“In a world deluged by irrelevant information, clarity is power. In theory, anybody can join the debate about the future of humanity, but it is so hard to maintain a clear vision. We might not even notice that a debate is going on, or what the key questions are. Most of us can’t afford the luxury of investigating, because we have more pressing things to do: we have to go to work, take care of the kids, or look after elderly parents. Unfortunately, history does not give discounts. If the future of humanity is decided in your absence, because you are too busy feeding and clothing your kids, you and they will not be exempt from the consequences. This is unfair; but who said history was fair?
As a historian, I cannot give people food or clothes—but I can try to offer some clarity, thereby helping to level the global playing field. If this empowers even a handful of additional people to join the debate about the future of our species, I have done my job. …
Reality is composed of many threads, and this book tries to cover different aspects of our global predicament without claiming to be exhaustive. Unlike Sapiens and Homo Deus, this book is intended not as a historical narrative but rather as a selection of lessons. These lessons do not conclude with simple answers. They aim to stimulate further thinking and help readers participate in some of the major conversations of our time.”
~ Yuval Noah Harari from 21 Lessons for the 21st Century
Yuval Noah Harari is a brilliant thinker and author.
He got his Ph.D. in History from the University of Oxford and now lectures at the Hebrew University of Jerusalem, specializing in world history.
This is our third Note on his books.
We started with his first book, Sapiens, which “surveyed the human past, examining how an insignificant ape became the ruler of planet Earth.”
Then we covered his second book, Homo Deus, which “explored the long-term future of life, contemplating how humans might eventually become gods, and what the ultimate destiny of intelligence and consciousness might be.”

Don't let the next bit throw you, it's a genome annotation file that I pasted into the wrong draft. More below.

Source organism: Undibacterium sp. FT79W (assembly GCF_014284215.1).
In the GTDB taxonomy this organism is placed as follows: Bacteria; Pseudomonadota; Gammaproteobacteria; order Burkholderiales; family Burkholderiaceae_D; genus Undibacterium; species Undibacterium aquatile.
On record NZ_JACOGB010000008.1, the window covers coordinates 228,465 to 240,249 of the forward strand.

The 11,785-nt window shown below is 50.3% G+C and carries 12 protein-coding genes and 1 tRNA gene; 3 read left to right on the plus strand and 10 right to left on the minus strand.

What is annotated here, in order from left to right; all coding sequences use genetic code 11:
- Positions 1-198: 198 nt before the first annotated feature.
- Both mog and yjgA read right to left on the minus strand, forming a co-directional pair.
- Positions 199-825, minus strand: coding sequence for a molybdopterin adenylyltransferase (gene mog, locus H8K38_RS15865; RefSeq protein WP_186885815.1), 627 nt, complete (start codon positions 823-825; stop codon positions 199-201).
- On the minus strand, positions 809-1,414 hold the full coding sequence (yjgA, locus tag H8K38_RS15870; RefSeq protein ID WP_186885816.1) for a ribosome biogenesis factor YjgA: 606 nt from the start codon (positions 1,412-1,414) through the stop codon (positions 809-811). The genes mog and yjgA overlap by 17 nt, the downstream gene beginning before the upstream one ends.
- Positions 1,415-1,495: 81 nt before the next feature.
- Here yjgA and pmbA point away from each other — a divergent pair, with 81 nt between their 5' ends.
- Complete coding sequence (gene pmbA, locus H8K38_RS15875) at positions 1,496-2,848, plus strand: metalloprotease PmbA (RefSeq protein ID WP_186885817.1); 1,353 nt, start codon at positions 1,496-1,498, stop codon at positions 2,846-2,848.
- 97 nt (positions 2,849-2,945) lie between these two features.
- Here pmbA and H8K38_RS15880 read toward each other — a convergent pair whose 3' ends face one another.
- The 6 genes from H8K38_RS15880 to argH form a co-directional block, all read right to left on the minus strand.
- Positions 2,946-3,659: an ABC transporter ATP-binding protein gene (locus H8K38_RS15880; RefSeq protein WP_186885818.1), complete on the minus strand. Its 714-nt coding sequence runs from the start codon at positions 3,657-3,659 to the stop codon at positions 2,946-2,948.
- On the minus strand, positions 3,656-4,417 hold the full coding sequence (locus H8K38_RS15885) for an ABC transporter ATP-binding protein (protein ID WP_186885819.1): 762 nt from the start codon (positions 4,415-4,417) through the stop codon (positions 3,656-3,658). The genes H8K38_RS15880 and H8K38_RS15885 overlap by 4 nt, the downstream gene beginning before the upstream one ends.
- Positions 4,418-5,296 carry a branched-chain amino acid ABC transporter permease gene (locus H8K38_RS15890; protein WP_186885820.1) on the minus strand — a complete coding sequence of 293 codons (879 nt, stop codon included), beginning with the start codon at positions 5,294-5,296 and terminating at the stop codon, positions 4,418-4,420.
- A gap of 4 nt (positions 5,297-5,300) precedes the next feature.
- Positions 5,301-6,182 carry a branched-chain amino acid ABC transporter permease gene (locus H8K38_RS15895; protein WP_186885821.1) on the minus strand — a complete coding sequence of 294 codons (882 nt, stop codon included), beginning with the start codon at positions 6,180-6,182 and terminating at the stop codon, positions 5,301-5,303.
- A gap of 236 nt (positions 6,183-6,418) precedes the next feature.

Those two books have sold over twelve million (!) copies and have been translated into over forty-five (!) languages.
This is Yuval’s third book. As he says, “In this book I want to zoom in on the here and now. My focus is on current affairs and on the immediate future of human societies. What is happening right now? What are today’s greatest challenges and most important choices? What should we pay attention to? What should we teach our kids?”
In many ways, of course, Yuval’s books are outside the scope of our normal Optimizing focus. I’m choosing to share Notes on them because a) I personally want to wrap my brain around these globally Big Ideas so I can lead as effectively as possible (see: An Audience of One); and, b) I think it’s important we ALL take the time to wrap our brains around these globally Big Ideas so we can all lead as effectively as possible.
As the title of the book suggests, Yuval shares 21 lessons for the 21st century. These lessons include his thoughts on how to think about everything from God, Religion and Terrorism to Education, Meaning and Meditation. It’s a provocative, thoughtful book. (Get a copy here.)
I’m excited to share some of my favorite Big Ideas with a focus on how we can apply that wisdom to our lives TODAY so let’s jump straight in!
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